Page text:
Jose Macias is still learning how to pitch, so one can only imagine the sort of numbers he will put up once he has all of his pitches and some experience under his belt.
The native of the Bronx made the transition from position player to pitcher look easy this season for Franklin Pierce College. A shortstop his first two years of school, Macias took the mound by storm, going 9-1 with an 0.87 ERA in 14 appearances (12 starts). He tossed a no-hitter in his second start and held opposing batters to a .161 average. He also struck-out 118 while walking only 22 and he gave up only one homerun.
Macias accomplished all of that while being only a two-pitch pitcher (fastball and slider). Now with the A's, Macias is working on a third-pitch (change-up) and continuing his education on the mound.
John Anderson spoke to Macias shortly after he arrived in Arizona and then again this week after his professional debut, a scoreless inning of relief for the AZL A's.
John Anderson: How are things in Arizona?
Jose Macias: They're good. It's hot out here.
JA: Well it's hot back East especially in your old area.
JM: Yeah but it's 115 degrees out here today.
JA: Well that's quite a change from pitching in the early Spring in New Hampshire and New England.
JM: Yeah it is.
JA: Well as I'm on the East Coast I know the baseball program at Franklin Pierce and am intrigued by your story. One year of pitching experience and straight to pro ball. Give me a bit of your background.
JM: I'm from Bronx, New York, and I did pitch in high school but I was a shortstop all my life and pitched a bit my sophomore and senior year of high school. I then went to Monroe(NY) College and played there for one year as a starting shortstop. I hit about .380 and then somehow I got into the NECBL and I went up and played in Keene, N.H. for the Keene Swampbats.
This was in 2007 after my freshman year and I played shortstop for that team and I met a kid that was a pitcher at Franklin Pierce and he asked me what school I was at and whether I wanted to go to Franklin Pierce to be a shortstop. I said I didn't know because I was already at a college. I gave him my number and then Coach King [Franklin Pierce coach] came to a game. He liked how I played and started talking to me and told me about the school and program so I liked what he said and that's how I ended up at Franklin Pierce.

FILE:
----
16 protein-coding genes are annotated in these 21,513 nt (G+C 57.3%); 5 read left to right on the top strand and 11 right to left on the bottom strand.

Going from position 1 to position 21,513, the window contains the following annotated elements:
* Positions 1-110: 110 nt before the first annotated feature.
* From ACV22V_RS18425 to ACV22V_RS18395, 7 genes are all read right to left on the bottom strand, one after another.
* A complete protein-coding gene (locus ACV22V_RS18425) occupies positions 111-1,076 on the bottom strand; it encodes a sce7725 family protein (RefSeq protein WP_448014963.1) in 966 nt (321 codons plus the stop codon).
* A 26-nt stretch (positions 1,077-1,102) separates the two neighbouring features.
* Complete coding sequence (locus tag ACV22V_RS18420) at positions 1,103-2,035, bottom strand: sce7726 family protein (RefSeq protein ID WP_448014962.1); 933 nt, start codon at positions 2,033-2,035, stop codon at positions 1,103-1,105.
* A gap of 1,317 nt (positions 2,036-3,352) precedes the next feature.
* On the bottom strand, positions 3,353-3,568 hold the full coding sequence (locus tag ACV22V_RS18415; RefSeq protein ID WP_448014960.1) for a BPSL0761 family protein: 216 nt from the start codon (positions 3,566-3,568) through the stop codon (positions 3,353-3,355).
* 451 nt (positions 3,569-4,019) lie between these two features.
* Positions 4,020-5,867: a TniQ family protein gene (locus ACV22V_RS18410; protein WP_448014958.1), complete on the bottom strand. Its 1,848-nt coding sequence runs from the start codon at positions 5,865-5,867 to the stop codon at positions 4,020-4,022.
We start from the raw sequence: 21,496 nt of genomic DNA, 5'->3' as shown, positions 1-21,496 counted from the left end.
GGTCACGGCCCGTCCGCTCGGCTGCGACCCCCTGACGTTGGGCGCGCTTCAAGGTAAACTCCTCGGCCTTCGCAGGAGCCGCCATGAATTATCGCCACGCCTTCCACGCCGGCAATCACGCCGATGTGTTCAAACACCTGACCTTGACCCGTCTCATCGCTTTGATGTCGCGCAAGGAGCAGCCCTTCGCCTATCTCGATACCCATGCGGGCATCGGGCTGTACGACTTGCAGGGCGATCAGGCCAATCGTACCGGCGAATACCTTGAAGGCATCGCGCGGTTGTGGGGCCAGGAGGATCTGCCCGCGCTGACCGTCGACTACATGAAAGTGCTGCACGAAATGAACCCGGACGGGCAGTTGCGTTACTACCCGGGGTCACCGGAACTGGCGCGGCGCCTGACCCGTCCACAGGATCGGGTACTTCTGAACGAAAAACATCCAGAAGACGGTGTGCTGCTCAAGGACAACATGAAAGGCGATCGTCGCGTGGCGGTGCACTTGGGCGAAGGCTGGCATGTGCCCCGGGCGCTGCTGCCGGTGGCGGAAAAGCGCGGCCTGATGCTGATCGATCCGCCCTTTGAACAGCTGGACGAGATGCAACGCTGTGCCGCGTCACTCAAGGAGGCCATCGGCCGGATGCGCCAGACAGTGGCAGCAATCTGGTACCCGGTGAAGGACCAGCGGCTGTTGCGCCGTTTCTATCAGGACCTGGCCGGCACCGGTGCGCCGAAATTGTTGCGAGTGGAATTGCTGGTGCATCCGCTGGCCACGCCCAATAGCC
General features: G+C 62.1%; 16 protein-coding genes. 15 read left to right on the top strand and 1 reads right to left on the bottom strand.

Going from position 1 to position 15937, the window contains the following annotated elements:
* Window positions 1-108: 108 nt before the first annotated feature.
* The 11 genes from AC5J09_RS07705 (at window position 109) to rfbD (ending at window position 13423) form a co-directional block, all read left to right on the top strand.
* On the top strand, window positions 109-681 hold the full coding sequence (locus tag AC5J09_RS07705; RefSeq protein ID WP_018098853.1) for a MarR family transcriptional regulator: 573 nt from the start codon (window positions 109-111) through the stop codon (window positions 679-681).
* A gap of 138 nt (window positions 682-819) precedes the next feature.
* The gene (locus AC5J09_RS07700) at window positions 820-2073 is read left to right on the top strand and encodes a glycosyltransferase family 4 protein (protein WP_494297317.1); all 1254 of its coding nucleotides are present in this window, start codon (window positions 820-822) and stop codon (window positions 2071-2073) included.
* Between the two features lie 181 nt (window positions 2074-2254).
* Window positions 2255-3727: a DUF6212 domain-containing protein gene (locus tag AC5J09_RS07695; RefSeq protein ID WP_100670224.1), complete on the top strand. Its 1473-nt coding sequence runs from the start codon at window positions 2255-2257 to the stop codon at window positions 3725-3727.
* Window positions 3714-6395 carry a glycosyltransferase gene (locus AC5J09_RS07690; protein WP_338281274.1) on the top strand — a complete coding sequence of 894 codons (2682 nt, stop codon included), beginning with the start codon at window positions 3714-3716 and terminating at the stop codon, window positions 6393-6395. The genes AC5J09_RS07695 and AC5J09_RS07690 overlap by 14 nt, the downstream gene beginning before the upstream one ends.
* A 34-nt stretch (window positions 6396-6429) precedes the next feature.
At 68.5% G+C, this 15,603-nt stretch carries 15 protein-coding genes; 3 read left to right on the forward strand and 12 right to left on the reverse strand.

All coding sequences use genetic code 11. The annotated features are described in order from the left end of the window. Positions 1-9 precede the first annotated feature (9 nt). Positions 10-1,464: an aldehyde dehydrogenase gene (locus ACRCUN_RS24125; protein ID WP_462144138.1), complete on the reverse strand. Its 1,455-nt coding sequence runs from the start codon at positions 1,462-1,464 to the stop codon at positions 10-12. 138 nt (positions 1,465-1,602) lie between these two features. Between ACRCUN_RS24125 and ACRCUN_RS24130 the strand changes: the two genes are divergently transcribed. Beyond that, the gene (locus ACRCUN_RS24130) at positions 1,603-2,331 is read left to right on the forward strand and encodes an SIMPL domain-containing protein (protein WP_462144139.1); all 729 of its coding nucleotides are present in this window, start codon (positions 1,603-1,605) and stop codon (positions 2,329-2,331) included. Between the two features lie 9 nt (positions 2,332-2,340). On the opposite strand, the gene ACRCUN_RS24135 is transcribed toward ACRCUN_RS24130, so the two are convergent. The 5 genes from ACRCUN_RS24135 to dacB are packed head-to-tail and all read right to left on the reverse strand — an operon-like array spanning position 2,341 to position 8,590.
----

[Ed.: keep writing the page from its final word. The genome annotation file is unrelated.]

JA: Now Coach King only saw you play shortstop and that is the position he wanted you to play at Franklin Pierce, correct? In the back of your mind were you thinking about pitching or just playing short?
JM: Well at Monroe I was just a shortstop and I thought I could make it as a shortstop.
JA: So your freshman year at Monroe you played short and your sophomore year at Franklin Pierce you started at short but did pitch one inning. How did you get on the mound for an inning?
JM: Well I had gone to a scout day between freshman and sophomore year and I hit 92 MPH on the radar gun so I called Coach King and told him and he asked if I liked to pitch and wanted pitch.
I said I didn't care. He asked if I wanted to be a closer and I thought I could be the shortstop and closer, but I ended up pitching just the one inning.
JA: So the summer after your sophomore year, did you go back and play at Keene in the NECBL?
JM: Yeah I did. I told the Coach at Kene I wanted to pitch a little more because I knew I had the arm and had a better chance of being drafted as a pitcher. So I told him I wanted a few innings.
I pitched about 10 or 11 innings that summer and struck out a lot of guys and gave up like one earned run. So Coach King called me in that fall and asked what I wanted to do for next year and I told him I think I want to be a starting pitcher.